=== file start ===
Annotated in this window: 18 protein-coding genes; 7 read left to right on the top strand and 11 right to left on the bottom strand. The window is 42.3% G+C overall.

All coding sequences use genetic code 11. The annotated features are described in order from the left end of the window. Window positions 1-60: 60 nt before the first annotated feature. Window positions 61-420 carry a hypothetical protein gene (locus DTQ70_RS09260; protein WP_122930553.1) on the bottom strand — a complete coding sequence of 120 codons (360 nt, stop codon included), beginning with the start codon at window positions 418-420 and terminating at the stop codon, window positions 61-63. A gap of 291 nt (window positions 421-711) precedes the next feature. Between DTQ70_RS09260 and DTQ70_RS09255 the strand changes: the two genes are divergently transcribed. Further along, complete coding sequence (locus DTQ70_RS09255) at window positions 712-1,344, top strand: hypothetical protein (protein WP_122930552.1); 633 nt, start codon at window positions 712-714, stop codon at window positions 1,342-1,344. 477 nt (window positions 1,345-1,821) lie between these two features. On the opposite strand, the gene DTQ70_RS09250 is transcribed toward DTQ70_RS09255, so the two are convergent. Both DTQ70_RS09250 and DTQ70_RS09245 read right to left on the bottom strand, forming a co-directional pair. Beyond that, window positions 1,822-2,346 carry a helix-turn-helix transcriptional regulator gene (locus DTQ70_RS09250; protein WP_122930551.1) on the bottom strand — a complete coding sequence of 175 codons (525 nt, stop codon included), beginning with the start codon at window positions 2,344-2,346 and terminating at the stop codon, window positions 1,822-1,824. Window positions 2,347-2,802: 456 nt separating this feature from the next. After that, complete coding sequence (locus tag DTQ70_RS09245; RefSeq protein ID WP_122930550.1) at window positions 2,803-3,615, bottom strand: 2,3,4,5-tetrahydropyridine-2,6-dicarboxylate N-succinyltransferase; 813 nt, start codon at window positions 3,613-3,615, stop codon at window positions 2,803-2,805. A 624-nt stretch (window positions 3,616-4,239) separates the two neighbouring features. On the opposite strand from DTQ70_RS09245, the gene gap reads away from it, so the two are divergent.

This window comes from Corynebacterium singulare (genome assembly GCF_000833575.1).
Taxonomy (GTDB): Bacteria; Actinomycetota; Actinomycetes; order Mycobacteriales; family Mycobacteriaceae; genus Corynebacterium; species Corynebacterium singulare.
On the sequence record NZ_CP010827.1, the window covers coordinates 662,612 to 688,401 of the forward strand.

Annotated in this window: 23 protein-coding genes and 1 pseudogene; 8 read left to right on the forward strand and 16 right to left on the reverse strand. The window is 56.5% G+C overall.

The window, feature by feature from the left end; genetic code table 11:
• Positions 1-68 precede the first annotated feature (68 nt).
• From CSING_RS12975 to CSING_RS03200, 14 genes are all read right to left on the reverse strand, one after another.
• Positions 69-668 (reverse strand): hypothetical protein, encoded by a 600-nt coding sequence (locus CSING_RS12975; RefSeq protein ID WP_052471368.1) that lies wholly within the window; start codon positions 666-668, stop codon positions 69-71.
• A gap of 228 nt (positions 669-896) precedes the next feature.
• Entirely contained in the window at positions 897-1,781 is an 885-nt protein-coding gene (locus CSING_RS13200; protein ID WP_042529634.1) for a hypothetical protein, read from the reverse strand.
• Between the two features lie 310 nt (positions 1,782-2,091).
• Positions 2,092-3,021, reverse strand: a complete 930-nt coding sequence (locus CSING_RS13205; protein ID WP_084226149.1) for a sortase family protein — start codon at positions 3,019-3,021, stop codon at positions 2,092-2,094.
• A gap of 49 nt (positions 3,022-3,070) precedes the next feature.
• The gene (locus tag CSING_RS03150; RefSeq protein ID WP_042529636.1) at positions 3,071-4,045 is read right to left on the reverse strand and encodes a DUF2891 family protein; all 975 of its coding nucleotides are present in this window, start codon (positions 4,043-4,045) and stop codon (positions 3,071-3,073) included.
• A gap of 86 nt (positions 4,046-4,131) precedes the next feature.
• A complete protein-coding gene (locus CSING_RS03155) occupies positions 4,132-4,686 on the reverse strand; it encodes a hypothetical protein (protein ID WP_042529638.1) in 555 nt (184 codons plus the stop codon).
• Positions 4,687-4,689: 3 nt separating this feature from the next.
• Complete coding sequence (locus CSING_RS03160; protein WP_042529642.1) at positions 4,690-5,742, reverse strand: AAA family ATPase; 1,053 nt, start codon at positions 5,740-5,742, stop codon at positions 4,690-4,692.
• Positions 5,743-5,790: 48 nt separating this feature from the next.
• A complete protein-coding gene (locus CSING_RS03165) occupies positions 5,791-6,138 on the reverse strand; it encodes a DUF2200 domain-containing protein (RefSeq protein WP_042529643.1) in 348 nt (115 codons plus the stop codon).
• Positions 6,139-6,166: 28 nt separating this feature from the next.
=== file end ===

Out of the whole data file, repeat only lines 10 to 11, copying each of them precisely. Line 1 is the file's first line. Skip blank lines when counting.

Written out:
• Positions 69-668 (reverse strand): hypothetical protein, encoded by a 600-nt coding sequence (locus CSING_RS12975; RefSeq protein ID WP_052471368.1) that lies wholly within the window; start codon positions 666-668, stop codon positions 69-71.
• A gap of 228 nt (positions 669-896) precedes the next feature.